CEDIC: Implementation of web accessibility regulations in the EU member states

Are you interested in social, ethical, political or legal issues concerning digital citizenship and the digitalization of the public sector?

CEDIC is an Excellent Academic Environment at OsloMet with the mission to produce groundbreaking research, provide training and advancement of mid- and early-stage researchers, and provide a fertile student environment for PhD and MA students. MA students who work on projects for CEDIC will be members of and participate in a multidisciplinary research team.

Research Centre for Digitalisation of Public Services and Citizenship (CEDIC) – OsloMet


The welfare state is undergoing an unprecedented structural transformation with increasing digitization of public services. These technological transformations have the potential to relocate life chances in ways that are likely to be asymmetrical in terms of who are able to benefit from them, raising concerns of access, de-humanization, effectiveness, equity, service provision and precision.

CEDIC aims to produce new knowledge about how the digitalization of public services impact different groups, such as the elderly, ethnic minority groups, persons with disabilities, and claimants and beneficiaries of means-tested social assistance. We combine sociological, psychological, philosophical, technical, legal and human rights perspectives, and are interested in how the provision of digital social services across the different welfare regimes of Europe.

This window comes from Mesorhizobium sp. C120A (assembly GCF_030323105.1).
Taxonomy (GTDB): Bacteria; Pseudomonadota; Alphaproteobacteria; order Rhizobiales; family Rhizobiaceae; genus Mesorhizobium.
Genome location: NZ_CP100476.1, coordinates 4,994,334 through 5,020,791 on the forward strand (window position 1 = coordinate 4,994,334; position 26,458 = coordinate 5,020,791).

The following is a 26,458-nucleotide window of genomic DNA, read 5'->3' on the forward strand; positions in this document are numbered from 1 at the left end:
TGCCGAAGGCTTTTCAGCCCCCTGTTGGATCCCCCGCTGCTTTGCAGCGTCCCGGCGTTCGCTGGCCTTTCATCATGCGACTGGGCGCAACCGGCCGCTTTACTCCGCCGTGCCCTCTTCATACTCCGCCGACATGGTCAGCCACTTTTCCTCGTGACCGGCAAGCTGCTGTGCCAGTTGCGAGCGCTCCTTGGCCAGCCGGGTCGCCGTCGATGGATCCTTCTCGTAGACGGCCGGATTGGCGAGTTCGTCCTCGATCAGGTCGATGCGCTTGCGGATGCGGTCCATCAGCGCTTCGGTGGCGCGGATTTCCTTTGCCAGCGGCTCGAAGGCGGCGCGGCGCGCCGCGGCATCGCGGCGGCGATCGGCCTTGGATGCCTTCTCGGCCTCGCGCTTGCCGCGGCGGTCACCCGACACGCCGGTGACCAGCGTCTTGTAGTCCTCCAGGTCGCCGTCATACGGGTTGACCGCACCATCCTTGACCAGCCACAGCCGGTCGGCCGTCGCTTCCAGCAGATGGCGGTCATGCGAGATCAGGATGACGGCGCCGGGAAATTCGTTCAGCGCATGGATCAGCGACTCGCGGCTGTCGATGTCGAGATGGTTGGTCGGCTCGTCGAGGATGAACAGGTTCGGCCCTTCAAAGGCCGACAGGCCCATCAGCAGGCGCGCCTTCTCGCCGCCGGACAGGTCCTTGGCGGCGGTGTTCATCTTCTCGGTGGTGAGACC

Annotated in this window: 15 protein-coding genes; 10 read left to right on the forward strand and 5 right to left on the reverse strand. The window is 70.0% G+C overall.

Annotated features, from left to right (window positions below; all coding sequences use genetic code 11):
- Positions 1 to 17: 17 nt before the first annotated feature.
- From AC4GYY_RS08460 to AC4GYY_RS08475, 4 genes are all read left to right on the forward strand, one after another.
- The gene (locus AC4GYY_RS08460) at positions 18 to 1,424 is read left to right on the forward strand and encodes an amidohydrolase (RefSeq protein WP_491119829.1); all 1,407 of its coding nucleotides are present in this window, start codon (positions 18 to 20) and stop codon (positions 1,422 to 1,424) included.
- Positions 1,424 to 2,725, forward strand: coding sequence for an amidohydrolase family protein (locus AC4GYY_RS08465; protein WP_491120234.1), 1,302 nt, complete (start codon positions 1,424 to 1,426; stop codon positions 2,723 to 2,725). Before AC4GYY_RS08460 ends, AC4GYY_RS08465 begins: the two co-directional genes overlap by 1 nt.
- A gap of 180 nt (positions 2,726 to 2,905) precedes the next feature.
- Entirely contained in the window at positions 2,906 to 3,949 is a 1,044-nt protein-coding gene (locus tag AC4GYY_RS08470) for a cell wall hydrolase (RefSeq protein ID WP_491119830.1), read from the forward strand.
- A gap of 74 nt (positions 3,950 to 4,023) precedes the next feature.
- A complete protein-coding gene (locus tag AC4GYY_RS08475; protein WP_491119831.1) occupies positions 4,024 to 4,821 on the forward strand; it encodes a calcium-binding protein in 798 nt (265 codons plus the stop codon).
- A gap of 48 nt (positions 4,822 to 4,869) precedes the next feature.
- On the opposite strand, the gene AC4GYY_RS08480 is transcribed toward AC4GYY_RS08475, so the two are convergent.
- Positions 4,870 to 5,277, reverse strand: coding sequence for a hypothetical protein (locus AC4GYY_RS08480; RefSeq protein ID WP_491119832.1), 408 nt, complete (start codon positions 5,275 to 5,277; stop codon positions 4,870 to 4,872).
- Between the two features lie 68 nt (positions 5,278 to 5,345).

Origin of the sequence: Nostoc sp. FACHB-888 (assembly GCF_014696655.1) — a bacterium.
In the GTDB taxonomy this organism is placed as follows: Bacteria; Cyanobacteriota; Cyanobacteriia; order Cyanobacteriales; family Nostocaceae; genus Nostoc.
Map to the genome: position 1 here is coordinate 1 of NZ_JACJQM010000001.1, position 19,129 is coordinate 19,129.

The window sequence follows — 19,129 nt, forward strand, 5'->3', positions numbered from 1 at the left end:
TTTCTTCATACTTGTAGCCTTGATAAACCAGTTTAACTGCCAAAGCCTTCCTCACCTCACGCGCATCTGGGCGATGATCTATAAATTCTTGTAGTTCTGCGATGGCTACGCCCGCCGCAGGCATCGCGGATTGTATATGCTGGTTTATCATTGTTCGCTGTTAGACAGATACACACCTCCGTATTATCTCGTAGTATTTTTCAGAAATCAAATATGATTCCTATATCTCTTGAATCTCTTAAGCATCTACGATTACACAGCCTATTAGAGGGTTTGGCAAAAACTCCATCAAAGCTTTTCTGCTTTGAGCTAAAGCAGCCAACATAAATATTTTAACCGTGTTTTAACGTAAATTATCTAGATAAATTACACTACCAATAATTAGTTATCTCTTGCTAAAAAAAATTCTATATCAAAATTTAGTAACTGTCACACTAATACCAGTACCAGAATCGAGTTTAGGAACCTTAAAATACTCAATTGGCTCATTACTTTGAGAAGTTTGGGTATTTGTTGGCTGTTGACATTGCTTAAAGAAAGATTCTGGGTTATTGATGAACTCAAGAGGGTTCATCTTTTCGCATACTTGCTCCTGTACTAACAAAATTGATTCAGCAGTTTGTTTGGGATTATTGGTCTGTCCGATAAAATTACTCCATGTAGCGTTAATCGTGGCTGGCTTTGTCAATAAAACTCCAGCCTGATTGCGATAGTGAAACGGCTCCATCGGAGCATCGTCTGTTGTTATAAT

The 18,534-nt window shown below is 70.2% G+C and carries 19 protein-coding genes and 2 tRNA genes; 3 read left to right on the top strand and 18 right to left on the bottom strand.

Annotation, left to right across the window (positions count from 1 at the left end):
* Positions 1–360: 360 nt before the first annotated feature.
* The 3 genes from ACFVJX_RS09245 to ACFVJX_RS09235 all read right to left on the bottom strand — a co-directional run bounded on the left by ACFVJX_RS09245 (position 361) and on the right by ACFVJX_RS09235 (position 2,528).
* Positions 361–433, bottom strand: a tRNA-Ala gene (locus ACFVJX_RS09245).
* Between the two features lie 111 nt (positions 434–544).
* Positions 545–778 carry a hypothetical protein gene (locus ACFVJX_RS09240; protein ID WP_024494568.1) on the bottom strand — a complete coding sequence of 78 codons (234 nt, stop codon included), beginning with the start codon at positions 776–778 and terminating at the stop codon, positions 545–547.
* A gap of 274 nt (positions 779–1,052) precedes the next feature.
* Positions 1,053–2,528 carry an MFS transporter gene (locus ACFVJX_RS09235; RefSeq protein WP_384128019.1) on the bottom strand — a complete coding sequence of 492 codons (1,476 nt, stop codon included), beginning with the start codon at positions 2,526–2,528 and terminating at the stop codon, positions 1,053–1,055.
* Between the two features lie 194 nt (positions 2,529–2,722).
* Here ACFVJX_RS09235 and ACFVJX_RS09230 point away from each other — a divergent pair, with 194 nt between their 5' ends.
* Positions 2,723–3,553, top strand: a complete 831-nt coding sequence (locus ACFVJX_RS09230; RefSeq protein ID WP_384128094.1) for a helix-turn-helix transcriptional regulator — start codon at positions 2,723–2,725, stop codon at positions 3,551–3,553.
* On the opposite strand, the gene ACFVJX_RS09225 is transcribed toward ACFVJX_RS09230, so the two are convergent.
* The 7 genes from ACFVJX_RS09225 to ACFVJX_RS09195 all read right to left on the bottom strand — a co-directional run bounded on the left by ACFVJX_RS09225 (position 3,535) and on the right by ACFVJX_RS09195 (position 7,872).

Project description

The Web Accessibility Directive was adopted by the European Union in 2016.  The directive provides persons with disabilities with better access to websites and mobile apps of public services. How has the directive been implemented in Norway (or a different European country)? What have been the issues at stake? Which mechanisms and processes (“factors”) have influences on how the directive has been implemented? What do we know about the output or outcomes of the directive? Which enforcement mechanisms are in place? How effective has the directive been in promoting web accessibility in Norway (or a different European country)?

Possible data sources: policy documents and position papers from national public authorities, the parliament, and stakeholders (e.g. Digitaliseringsdirektoratet, LDO, NHO and organisations persons with disabilities in Norway). Expert or stakeholder interviews are also relevant data sources. 1-2 students (the student studying the case of Norway should be fluent in Norwegian)

Number of students: 1-2 students (the student studying the case of Norway should be fluent in Norwegian)

Contact persons:

Research assistant Maria Lokna: marialok@oslomet.no

Professor Rune Halvorsen: rune.halvorsen@oslomet.no

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